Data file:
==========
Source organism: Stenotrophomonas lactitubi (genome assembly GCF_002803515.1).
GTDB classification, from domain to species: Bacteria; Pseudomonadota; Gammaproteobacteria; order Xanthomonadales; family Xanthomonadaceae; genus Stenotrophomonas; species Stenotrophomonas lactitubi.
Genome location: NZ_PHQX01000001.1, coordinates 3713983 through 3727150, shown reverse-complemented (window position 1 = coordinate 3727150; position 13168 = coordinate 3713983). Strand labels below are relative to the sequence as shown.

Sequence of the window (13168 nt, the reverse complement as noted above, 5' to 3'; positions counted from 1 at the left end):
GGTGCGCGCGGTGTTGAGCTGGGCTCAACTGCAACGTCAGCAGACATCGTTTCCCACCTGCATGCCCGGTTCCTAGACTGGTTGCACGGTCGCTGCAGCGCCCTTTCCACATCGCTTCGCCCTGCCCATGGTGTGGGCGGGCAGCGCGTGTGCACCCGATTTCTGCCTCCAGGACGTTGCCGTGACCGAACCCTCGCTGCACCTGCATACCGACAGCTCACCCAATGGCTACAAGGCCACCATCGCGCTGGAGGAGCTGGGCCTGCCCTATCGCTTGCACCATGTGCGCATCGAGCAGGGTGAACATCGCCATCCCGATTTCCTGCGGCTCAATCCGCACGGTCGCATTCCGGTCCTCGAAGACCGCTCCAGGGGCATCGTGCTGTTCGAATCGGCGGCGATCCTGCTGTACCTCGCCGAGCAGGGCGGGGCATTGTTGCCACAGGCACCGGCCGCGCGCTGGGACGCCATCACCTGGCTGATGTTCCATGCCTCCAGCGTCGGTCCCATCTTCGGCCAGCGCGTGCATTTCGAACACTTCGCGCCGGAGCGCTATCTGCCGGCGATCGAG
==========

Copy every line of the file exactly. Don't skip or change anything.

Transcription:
Source organism: Stenotrophomonas lactitubi (genome assembly GCF_002803515.1).
GTDB classification, from domain to species: Bacteria; Pseudomonadota; Gammaproteobacteria; order Xanthomonadales; family Xanthomonadaceae; genus Stenotrophomonas; species Stenotrophomonas lactitubi.
Genome location: NZ_PHQX01000001.1, coordinates 3713983 through 3727150, shown reverse-complemented (window position 1 = coordinate 3727150; position 13168 = coordinate 3713983). Strand labels below are relative to the sequence as shown.

Sequence of the window (13168 nt, the reverse complement as noted above, 5' to 3'; positions counted from 1 at the left end):
GGTGCGCGCGGTGTTGAGCTGGGCTCAACTGCAACGTCAGCAGACATCGTTTCCCACCTGCATGCCCGGTTCCTAGACTGGTTGCACGGTCGCTGCAGCGCCCTTTCCACATCGCTTCGCCCTGCCCATGGTGTGGGCGGGCAGCGCGTGTGCACCCGATTTCTGCCTCCAGGACGTTGCCGTGACCGAACCCTCGCTGCACCTGCATACCGACAGCTCACCCAATGGCTACAAGGCCACCATCGCGCTGGAGGAGCTGGGCCTGCCCTATCGCTTGCACCATGTGCGCATCGAGCAGGGTGAACATCGCCATCCCGATTTCCTGCGGCTCAATCCGCACGGTCGCATTCCGGTCCTCGAAGACCGCTCCAGGGGCATCGTGCTGTTCGAATCGGCGGCGATCCTGCTGTACCTCGCCGAGCAGGGCGGGGCATTGTTGCCACAGGCACCGGCCGCGCGCTGGGACGCCATCACCTGGCTGATGTTCCATGCCTCCAGCGTCGGTCCCATCTTCGGCCAGCGCGTGCATTTCGAACACTTCGCGCCGGAGCGCTATCTGCCGGCGATCGAG